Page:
Usually all statutory legislations carry rule making powers which are vested in the Government at the Union, or the State, as the case may be. The specific reach and parameters of such powers are enumerated in Army Act Sec 191 (2). The new Act empowers the Central Government with such powers but does so without spelling out contours of such authority[5].

    Complication may be also arise in matters of seeking remedy under the Armed Forces Tribunal Act, 2007 (Act No 55 of 2007) till such time the proposed Act is suitably linked with the AFT Act.

    Despite the tri service formations existing in India for over two decades, little progress has been made in drafting a Uniform Code of Military Justice. Such a code has been able to effectively provide a common and seamless legal regime in the USA for three wings of their defence forces.

    A uniform code encompassing issues like women entry, AgniVeer mode of induction, cyber-crimes, environmental norms, disregard of human rights and use of social media etc. is the need of the hour.

    India is now poised to wield increasing strategic clout. Transnational deployments may soon become common place in the wake of QUAD alliances, hostile posture by our neighbors. The emergence of AI, sophisticated armaments, and use of outer space are new development. Use of greater lethal force may raise unprecedented issues about culpability of offenders and jurisdiction of domestic courts. An initiative capable of exhibiting the country’s ability to maintain a disciplined combat force effective with a matching adherence to rule of law may be expected from military leadership.

    The pressing challenges call for expedient disposal of pending disciplinary cases. A diverse variety of military matters are being taken to the constitutional Courts. The number of AFT decisions being upturned by the Supreme Court are not insignificant in number. The problem is compounded by increase in suicide cases on one hand, and reports of military’s alleged disregard of human rights in areas with Armed Forces (Special Powers) Act invoked. Urgent measures are warranted for reform of military legal system. The defence forces numbering over 1.4 million and budget of INR 5.94 trillion are ranked worlds second largest. They unfailingly vigil about 15200 KMs of land boundary and 7000 KMs maritime border. The national aspirations coupled with a geostrategic vision compatible with its third largest economy would expect its soldiers to be led by legally flawless and democratically robust laws.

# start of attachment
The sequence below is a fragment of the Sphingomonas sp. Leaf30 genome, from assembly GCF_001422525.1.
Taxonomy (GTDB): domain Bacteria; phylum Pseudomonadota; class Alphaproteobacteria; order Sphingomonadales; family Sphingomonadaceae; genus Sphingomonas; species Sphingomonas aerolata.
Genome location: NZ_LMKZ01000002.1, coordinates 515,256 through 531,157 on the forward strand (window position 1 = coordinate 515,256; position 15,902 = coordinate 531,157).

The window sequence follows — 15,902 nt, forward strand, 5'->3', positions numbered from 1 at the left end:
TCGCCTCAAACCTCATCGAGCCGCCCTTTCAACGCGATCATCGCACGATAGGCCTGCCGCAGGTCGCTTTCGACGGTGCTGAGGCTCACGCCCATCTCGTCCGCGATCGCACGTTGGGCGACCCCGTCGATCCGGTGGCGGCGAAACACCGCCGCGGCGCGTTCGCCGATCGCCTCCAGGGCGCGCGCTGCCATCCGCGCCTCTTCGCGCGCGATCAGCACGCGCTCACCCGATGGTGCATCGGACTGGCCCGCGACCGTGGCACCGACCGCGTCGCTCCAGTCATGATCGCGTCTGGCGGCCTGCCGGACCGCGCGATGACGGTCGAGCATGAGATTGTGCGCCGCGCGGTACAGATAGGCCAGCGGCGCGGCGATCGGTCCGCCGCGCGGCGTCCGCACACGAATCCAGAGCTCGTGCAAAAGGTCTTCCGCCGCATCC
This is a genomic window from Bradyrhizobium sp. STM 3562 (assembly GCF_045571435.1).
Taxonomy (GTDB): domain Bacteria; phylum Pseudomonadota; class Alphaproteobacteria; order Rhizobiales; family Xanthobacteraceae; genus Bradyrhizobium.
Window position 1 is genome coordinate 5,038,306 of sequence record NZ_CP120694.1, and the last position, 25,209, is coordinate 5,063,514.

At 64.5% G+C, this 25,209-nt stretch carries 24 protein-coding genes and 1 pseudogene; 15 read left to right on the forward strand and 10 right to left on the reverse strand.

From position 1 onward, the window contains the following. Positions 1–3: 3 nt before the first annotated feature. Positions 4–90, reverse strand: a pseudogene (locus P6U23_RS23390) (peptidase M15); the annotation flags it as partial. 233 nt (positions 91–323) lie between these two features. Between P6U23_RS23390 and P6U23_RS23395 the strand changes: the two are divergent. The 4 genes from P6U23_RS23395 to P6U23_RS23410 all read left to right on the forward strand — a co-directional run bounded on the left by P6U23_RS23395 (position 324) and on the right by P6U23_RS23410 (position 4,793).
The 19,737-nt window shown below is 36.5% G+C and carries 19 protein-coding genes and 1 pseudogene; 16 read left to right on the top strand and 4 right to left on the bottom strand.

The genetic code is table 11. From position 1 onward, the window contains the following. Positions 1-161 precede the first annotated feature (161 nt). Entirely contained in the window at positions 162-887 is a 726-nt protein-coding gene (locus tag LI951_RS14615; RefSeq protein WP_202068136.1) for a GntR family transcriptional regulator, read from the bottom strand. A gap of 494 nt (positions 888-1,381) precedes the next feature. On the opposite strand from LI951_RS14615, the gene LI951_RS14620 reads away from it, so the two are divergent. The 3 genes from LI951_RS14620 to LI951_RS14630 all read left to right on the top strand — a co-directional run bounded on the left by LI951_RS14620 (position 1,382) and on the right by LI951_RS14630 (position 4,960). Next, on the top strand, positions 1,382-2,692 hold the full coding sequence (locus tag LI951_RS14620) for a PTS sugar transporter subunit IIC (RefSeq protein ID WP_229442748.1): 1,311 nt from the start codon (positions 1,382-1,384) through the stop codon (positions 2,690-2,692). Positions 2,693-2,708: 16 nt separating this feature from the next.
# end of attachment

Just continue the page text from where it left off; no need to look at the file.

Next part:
The author is an AVSM, VSM (Retd) Officer and also Director of Lex Consilium Foundation

    [1] The Bill was passed by the Lok Sabha on 4 Aug 2023 and by the Rajya Sabha on 8 Aug 2023. It is now numbered as Act No 28 of 2023. It was published in the Gazette of India on 15th August 2023.

    [2] Article 33 of the Constitution of India empowers the Parliament to modify the fundamental rights conferred in its Part III in their application to the members of the armed forces: and certain other category of persons so as to ensure “the proper discharge of their duties and maintenance of discipline among them.”

    [3] Army Act 1950, Air Force Act, 1950 and Navy Act, 1957.

    [4] Sections 109, 112, 162, 164, 165 and 182.

    [5] Section 11